Moles Vs. Freckles
Here's a fun fact about me that you may not know: I have 80 moles on just my left arm. I am a victim of a skin condition called moles and have been since I was born. The older I get, the more I get. The above photograph is a scanned image of my left arm demonstrating the number and appearance of my moles. I generally don't freckle - I mole. The more I think about this word and say it in my head, the more I think it sounds gross. But it's a topic I feel the need to bring up on my blog.
In the last few days, I have had at least three lengthy conversations with different people about the differences between moles and freckles. Most people have little to no knowledge of what moles are and are not. So, this is my attempt to clear up any misconceptions, stereotypes, or any other false notion that people might have about moles and freckles. It's important to note that the information provided was copied and pasted directly from webmd.com.
Freckles are small brown spots usually found on the face and arms. Freckles are extremely common and are not a health threat. They are more often seen in the summer, especially among lighter-skinned people and people with light or red hair.
What Causes Freckles?
Causes of freckles include genetics and exposure to the sun.
Do Freckles Need to Be Treated?
Since freckles are almost always harmless, there really is no need to treat them. As with many skin conditions, it's best to avoid the sun as much as possible, or use a sunscreen with SPF 15 or higher. This is especially important because people who freckle easily (for example, lighter-skinned people) are more likely to develop skin cancer.
Moles are growths on the skin that are usually brown or black. Moles can appear anywhere on the skin, alone or in groups.
Most moles appear in early childhood and during the first 20 years of a person's life. Some moles may not appear until later in life. It is normal to have between 10-40 moles by adulthood.
As the years pass, moles usually change slowly, becoming raised and/or changing color. Often, hairs develop on the mole. Some moles may not change at all, while others may slowly disappear over time.
What Causes a Mole?
Moles occur when cells in the skin grow in a cluster instead of being spread throughout the skin. These cells are called melanocytes, and they make the pigment that gives skin its natural color. Moles may darken after exposure to the sun, during the teen years, and during pregnancy.
Types of Moles
- Congenital nevi are moles that appear at birth. Congenital nevi occur in about one in 100 people. These moles may be more likely to develop into melanoma (cancer) than are moles that appear after birth. If the mole is more than eight inches in diameter, it poses a significant risk of becoming cancerous.
- Dysplastic nevi are moles that are larger than average (larger than a pencil eraser) and irregular in shape. They tend to have uneven color with dark brown centers and lighter, uneven edges. These moles tend to be hereditary (passed on from parent to child through genes). People with dysplastic nevi may have more than 100 moles and have a greater chance of developing melanoma, a serious form of skin cancer. Any changes in a mole should be checked by a dermatologist to detect skin cancer.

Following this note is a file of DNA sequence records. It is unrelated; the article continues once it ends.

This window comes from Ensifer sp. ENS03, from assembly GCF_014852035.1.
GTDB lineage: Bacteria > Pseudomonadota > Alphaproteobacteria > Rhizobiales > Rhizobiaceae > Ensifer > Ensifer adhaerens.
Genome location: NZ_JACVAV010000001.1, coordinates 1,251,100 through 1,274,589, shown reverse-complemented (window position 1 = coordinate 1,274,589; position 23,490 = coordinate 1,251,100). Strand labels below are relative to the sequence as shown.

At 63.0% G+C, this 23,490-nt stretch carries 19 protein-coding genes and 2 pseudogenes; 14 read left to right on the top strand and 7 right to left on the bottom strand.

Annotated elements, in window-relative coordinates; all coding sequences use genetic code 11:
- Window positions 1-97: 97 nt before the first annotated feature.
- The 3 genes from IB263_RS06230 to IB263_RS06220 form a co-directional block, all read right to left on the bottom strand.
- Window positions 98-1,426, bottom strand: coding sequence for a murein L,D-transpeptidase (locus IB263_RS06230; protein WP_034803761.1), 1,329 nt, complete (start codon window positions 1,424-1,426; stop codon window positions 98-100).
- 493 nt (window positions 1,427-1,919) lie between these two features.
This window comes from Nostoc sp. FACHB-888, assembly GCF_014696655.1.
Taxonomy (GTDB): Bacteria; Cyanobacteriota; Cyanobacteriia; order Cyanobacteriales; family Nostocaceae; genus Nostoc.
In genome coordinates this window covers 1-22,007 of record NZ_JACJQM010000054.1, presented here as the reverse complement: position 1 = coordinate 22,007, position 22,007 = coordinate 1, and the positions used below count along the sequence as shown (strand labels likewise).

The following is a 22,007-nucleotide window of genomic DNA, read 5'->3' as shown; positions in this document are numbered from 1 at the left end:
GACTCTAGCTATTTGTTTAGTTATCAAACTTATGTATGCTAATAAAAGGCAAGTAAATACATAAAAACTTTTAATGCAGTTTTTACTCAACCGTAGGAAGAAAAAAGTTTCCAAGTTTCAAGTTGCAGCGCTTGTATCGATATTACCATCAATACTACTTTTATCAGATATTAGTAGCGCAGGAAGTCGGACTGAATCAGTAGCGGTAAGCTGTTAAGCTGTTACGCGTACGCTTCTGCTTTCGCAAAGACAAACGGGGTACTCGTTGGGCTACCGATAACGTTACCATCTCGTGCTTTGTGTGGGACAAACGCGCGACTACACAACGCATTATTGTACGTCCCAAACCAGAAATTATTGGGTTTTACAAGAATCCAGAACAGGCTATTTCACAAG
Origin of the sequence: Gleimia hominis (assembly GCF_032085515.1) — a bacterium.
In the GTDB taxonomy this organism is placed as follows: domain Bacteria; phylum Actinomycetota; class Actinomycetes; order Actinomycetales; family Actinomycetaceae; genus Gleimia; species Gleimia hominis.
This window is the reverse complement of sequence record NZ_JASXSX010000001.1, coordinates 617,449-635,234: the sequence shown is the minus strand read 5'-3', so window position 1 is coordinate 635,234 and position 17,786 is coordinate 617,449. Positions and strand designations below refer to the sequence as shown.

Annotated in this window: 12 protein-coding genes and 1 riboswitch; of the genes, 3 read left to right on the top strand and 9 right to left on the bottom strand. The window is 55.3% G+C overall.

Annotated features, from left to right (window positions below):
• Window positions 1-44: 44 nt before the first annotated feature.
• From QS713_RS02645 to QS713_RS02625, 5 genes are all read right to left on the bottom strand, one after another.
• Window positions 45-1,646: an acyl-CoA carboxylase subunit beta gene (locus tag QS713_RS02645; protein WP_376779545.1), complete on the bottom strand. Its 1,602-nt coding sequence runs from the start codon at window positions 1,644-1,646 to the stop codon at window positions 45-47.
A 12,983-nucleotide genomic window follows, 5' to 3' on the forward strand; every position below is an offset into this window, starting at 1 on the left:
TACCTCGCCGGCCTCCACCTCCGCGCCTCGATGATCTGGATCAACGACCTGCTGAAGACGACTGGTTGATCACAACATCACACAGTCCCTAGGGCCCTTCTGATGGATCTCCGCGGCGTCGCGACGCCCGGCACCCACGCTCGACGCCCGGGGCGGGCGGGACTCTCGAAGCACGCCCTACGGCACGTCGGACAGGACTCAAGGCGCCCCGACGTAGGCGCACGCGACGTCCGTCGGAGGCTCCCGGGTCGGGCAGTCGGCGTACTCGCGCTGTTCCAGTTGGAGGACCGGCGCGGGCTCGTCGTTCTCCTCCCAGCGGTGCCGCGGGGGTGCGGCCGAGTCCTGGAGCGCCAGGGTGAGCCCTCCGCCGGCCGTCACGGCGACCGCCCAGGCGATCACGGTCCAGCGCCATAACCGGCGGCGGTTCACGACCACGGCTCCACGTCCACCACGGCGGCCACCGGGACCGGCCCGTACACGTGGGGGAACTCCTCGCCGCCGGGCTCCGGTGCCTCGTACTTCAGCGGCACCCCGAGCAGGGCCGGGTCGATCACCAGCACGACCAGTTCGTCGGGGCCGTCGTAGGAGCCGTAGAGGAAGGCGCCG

How Do I Know if a Mole Is Cancer?
Most moles are not dangerous. The only moles that are of medical concern are those that look different than other existing moles or those that first appear after age 20. If you notice changes in a mole's color, height, size or shape, you should have a dermatologist (skin doctor) evaluate it. You also should have moles checked if they bleed, ooze, itch, appear scaly, or become tender or painful.
Examine your skin with a mirror or ask someone to help you. Pay special attention to areas of your skin that are often exposed to the sun, such as the hands, arms, chest, neck, face, and ears.
If your moles do not change over time, there is little reason for concern. If you see any signs of change in an existing mole, if you have a new mole, or if you want a mole to be removed for cosmetic reasons, talk to your dermatologist.
The following ABCDEs are important characteristics to consider when examining your moles. If a mole displays any of the signs listed below, have it checked immediately by a dermatologist. It could be cancerous.
- Asymmetry. One half of the mole does not match the other half.
- Border. The border or edges of the mole are ragged, blurred, or irregular.
- Color. The color of the mole is not the same throughout or has shades of tan, brown, black, blue, white, or red.
- Diameter. The diameter of a mole is larger than the eraser of a pencil.
- Elevation.A portion of the mole appears elevated, or raised from the skin.
Melanoma is a form of skin cancer. The most common location for melanoma in men is the back and in women, it is the lower leg. Melanoma is the most common cancer in women ages 25 to 29.
How Are Moles Treated?
If a dermatologist believes a mole needs to be evaluated further or removed entirely, he or she will either remove the entire mole, or first take just a small tissue sample of the mole to examine thin sections of the tissue under a microscope (a biopsy). This is a simple procedure. (If the dermatologist thinks the mole might be cancerous, cutting through the mole will not cause the cancer to spread.)
If the mole is found to be cancerous, and only a small section of tissue was taken, the dermatologist will remove the entire mole by cutting out the entire mole and a rim of normal skin around it, and stitching the wound closed.